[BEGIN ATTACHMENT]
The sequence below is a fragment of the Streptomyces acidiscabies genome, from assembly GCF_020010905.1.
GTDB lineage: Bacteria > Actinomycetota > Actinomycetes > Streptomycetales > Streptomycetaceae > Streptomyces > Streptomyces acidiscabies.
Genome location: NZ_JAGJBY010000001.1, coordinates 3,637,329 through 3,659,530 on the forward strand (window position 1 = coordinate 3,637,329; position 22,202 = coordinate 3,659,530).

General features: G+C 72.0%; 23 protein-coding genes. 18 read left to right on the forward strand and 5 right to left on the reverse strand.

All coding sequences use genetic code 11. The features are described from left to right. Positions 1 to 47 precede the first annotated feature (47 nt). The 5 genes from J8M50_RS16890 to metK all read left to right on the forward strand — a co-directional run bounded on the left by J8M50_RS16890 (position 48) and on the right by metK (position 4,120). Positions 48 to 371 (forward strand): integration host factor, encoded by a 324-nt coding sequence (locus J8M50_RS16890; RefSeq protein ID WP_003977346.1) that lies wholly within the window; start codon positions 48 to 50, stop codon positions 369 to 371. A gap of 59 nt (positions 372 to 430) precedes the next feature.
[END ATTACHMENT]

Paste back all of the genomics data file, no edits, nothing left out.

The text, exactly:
The sequence below is a fragment of the Streptomyces acidiscabies genome, from assembly GCF_020010905.1.
GTDB lineage: Bacteria > Actinomycetota > Actinomycetes > Streptomycetales > Streptomycetaceae > Streptomyces > Streptomyces acidiscabies.
Genome location: NZ_JAGJBY010000001.1, coordinates 3,637,329 through 3,659,530 on the forward strand (window position 1 = coordinate 3,637,329; position 22,202 = coordinate 3,659,530).

General features: G+C 72.0%; 23 protein-coding genes. 18 read left to right on the forward strand and 5 right to left on the reverse strand.

All coding sequences use genetic code 11. The features are described from left to right. Positions 1 to 47 precede the first annotated feature (47 nt). The 5 genes from J8M50_RS16890 to metK all read left to right on the forward strand — a co-directional run bounded on the left by J8M50_RS16890 (position 48) and on the right by metK (position 4,120). Positions 48 to 371 (forward strand): integration host factor, encoded by a 324-nt coding sequence (locus J8M50_RS16890; RefSeq protein ID WP_003977346.1) that lies wholly within the window; start codon positions 48 to 50, stop codon positions 369 to 371. A gap of 59 nt (positions 372 to 430) precedes the next feature.